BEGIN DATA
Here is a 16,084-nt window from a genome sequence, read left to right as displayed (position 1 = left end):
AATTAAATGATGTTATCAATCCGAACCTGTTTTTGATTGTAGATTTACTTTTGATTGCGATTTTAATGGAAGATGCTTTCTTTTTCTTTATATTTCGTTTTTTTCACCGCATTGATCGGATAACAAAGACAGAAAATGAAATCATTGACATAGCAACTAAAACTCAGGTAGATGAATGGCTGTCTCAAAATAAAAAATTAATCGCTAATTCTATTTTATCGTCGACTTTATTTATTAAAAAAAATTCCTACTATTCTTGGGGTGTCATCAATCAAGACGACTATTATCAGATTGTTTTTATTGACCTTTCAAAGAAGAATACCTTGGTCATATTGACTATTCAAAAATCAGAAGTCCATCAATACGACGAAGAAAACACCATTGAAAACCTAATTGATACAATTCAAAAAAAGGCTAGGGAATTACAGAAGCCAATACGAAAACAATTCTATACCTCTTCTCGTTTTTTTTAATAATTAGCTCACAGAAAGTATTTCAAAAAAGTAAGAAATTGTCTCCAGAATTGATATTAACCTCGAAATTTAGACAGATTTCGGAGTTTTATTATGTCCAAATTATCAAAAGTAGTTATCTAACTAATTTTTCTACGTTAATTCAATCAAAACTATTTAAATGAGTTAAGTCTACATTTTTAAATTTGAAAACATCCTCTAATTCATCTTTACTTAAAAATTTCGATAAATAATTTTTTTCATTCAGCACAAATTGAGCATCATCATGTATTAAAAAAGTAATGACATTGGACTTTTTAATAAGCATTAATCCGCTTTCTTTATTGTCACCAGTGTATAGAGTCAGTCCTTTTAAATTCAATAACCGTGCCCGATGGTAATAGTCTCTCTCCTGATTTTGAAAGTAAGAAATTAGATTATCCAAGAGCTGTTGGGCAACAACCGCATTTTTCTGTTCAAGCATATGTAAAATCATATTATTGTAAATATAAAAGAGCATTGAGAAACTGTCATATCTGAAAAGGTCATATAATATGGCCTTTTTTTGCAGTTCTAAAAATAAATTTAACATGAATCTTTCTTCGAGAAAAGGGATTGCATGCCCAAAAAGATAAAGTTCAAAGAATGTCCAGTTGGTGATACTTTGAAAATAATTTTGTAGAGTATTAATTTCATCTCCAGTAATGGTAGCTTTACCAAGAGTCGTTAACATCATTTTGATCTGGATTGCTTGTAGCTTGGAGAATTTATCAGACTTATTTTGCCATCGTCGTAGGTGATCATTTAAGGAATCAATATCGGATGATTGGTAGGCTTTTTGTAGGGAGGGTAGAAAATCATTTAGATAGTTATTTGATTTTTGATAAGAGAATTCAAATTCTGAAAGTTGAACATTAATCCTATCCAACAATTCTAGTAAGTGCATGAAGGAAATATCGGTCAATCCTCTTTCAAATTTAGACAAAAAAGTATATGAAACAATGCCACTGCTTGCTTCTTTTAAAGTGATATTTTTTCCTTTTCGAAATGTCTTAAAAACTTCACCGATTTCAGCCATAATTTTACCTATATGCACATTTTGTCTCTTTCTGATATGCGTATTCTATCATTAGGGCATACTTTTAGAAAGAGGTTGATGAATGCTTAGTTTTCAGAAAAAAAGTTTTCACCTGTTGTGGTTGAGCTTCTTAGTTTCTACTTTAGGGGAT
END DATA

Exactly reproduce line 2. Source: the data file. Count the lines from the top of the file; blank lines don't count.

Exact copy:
AATTAAATGATGTTATCAATCCGAACCTGTTTTTGATTGTAGATTTACTTTTGATTGCGATTTTAATGGAAGATGCTTTCTTTTTCTTTATATTTCGTTTTTTTCACCGCATTGATCGGATAACAAAGACAGAAAATGAAATCATTGACATAGCAACTAAAACTCAGGTAGATGAATGGCTGTCTCAAAATAAAAAATTAATCGCTAATTCTATTTTATCGTCGACTTTATTTATTAAAAAAAATTCCTACTATTCTTGGGGTGTCATCAATCAAGACGACTATTATCAGATTGTTTTTATTGACCTTTCAAAGAAGAATACCTTGGTCATATTGACTATTCAAAAATCAGAAGTCCATCAATACGACGAAGAAAACACCATTGAAAACCTAATTGATACAATTCAAAAAAAGGCTAGGGAATTACAGAAGCCAATACGAAAACAATTCTATACCTCTTCTCGTTTTTTTTAATAATTAGCTCACAGAAAGTATTTCAAAAAAGTAAGAAATTGTCTCCAGAATTGATATTAACCTCGAAATTTAGACAGATTTCGGAGTTTTATTATGTCCAAATTATCAAAAGTAGTTATCTAACTAATTTTTCTACGTTAATTCAATCAAAACTATTTAAATGAGTTAAGTCTACATTTTTAAATTTGAAAACATCCTCTAATTCATCTTTACTTAAAAATTTCGATAAATAATTTTTTTCATTCAGCACAAATTGAGCATCATCATGTATTAAAAAAGTAATGACATTGGACTTTTTAATAAGCATTAATCCGCTTTCTTTATTGTCACCAGTGTATAGAGTCAGTCCTTTTAAATTCAATAACCGTGCCCGATGGTAATAGTCTCTCTCCTGATTTTGAAAGTAAGAAATTAGATTATCCAAGAGCTGTTGGGCAACAACCGCATTTTTCTGTTCAAGCATATGTAAAATCATATTATTGTAAATATAAAAGAGCATTGAGAAACTGTCATATCTGAAAAGGTCATATAATATGGCCTTTTTTTGCAGTTCTAAAAATAAATTTAACATGAATCTTTCTTCGAGAAAAGGGATTGCATGCCCAAAAAGATAAAGTTCAAAGAATGTCCAGTTGGTGATACTTTGAAAATAATTTTGTAGAGTATTAATTTCATCTCCAGTAATGGTAGCTTTACCAAGAGTCGTTAACATCATTTTGATCTGGATTGCTTGTAGCTTGGAGAATTTATCAGACTTATTTTGCCATCGTCGTAGGTGATCATTTAAGGAATCAATATCGGATGATTGGTAGGCTTTTTGTAGGGAGGGTAGAAAATCATTTAGATAGTTATTTGATTTTTGATAAGAGAATTCAAATTCTGAAAGTTGAACATTAATCCTATCCAACAATTCTAGTAAGTGCATGAAGGAAATATCGGTCAATCCTCTTTCAAATTTAGACAAAAAAGTATATGAAACAATGCCACTGCTTGCTTCTTTTAAAGTGATATTTTTTCCTTTTCGAAATGTCTTAAAAACTTCACCGATTTCAGCCATAATTTTACCTATATGCACATTTTGTCTCTTTCTGATATGCGTATTCTATCATTAGGGCATACTTTTAGAAAGAGGTTGATGAATGCTTAGTTTTCAGAAAAAAAGTTTTCACCTGTTGTGGTTGAGCTTCTTAGTTTCTACTTTAGGGGAT